Cracking the Roulette Wheel
This is another "book" I acquired quite recently that doesn't have any recommended selling price on the rear cover, and looks to have been compiled using a John Bull printing set. On the final page I found that it was printed in Great Britain by Amazon, which indicates to me that it's one of those "Print-on-Demand" titles that is printed to order locally in whatever country an order is received from. Interesting that it details "Great Britain" as the county of printing and not "The United Kingdom", but then geography isn't a strong point of so many people who are from the States.
Not withstanding the POD aspect what about the content? A 140 pages of poorly written and repetitive (the term "my systems" appear eleven times in a passage a little over a single page long) "use my system and be financially independent for the rest of your life" type nonsense, that constitutes a route-map to the poor house. Apparently Mr A has pulled in over $200K per annum, for over 20 years, by applying his winning roulette system, and states that anyone using it can easily make $150-$200 per hour. Yeah ... right! Here's the lead in that appears on page one which I think says it all:
Dear New Professional,
Congratulations on purchasing one of the most proven gambling systems in the world! First published in 1994, Winning Money™ has been regarded as one of the bestselling roulette strategy books of all time.
Now, building on over twenty years of using the system, the 3rd edition of Winning Money™ takes the previous editions to an entirely new level: Cracking the Roulette Wheel.
Changing your life is not easy, but by buying my system you have made an important first step. By playing my system like I will show you how to do, you could begin to make positive changes to your life and achieve your dreams. Money and happiness are not out of your reach and can be yours.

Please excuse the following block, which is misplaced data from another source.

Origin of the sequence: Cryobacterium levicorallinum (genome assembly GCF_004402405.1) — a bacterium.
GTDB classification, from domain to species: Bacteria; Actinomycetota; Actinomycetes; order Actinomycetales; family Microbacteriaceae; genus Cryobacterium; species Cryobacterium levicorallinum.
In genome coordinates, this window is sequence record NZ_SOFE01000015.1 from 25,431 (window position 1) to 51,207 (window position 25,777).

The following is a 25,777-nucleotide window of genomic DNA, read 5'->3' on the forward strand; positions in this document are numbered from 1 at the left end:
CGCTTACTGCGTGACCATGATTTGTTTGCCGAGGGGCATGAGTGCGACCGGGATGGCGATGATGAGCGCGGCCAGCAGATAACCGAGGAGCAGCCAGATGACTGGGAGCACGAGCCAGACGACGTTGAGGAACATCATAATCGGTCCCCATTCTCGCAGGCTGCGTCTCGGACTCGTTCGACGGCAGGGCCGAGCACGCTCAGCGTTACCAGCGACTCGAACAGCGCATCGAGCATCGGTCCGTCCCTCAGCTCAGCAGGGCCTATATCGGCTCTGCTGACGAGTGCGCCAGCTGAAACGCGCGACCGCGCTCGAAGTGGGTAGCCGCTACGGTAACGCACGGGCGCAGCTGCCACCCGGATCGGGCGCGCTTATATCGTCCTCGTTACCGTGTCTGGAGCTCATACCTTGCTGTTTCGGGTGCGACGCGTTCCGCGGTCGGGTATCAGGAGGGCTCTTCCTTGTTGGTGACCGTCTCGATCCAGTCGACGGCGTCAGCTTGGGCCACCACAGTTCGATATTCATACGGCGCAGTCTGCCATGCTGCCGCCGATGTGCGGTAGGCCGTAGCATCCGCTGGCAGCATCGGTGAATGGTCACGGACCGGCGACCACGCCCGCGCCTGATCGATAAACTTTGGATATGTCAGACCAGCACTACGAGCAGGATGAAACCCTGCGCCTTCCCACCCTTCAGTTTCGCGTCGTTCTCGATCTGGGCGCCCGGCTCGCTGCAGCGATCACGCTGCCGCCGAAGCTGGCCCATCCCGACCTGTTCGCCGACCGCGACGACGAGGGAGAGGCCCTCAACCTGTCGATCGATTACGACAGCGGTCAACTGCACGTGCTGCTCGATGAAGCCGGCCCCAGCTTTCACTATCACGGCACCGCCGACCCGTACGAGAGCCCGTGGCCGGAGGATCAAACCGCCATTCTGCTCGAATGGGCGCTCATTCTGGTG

Please let me know how you are doing, so drop me a letter. See our website www.WinningMoneyatRoulette.com for more contact information.
Patrick Austin, C.P.A.
You'd actually be hard-pressed to make contact with Mr A now, as at the time of writing www.WinningMoneyatRoulette.com no longer has anything at the end of it and is free for anyone to register. Presumably when the lease ran out on this domain, there hadn't been a sufficient volume of traffic to interest any of the opportunists that lurk around the web to snap it up and make use of it. But you get the picture?
Basically, Mr A's system is an adaptation of the Martingale (*groan*) and simply doubles up on losing spins until you win back your losses and make a bit. Problem is there are two glaring flaws in the plan:
*Betting on one of the evens payoff options doesn't take account of the increased table minimums that are usually in place - so it's extremely unlikely that any player could double up for a further ten spins (eleven in total),
*During the explanation of the statistical aspect, using an example of flipping a coin, no mention is made of the shocking 5.26% house edge that double zero roulette games carry, or it's impact. Nor is there any consideration of natural variance when calculating the probabilities of runs of "x" number of losing spins occuring.
Mr A asks early on, on page 7, "How many time in a row can you flip a quarter and make it go heads? Maybe four or five?" . . . Well, I reckon on average you'll see five on the trot once every thirty-two attempts; (1/2)5 = 1/32. How many spins are you intending to play?
In addition to the flaky maths and probability analysis in Appendix A the book contains, in the main, a great deal of superfluous wordage around hustling comps (who to speak to and what to say), the joys of self-employment (presumably as a "professional" gambler) and a third rate, very short, list of casinos where you can ply your trade if you do as Mr A advises. Bearing in mind this title was written in 2010 this list is pathetic - the listing of casinos outside of the United States is just one entry long; "Monte Carlo". So no effort spared in researching that aspect then?
In summary Cracking the Roulette Wheel is the second re-incarnation of just another systems scam, written with the aim of relieving the gullible of a few dollars. Bearing in mind this is the second one of these I've reviewed of late, allegedly written by a qualified CPA, it does make me wonder just how low the threshold is for someone to qualify as a practising accountant in the States. One could be forgiven for thinking that just about anyone can get a practising certificate, or . . . . . this could all be bullshit?
The best place for this one is the bottom of the recycling bin. Taking what's written by Mr A seriously will end in tears.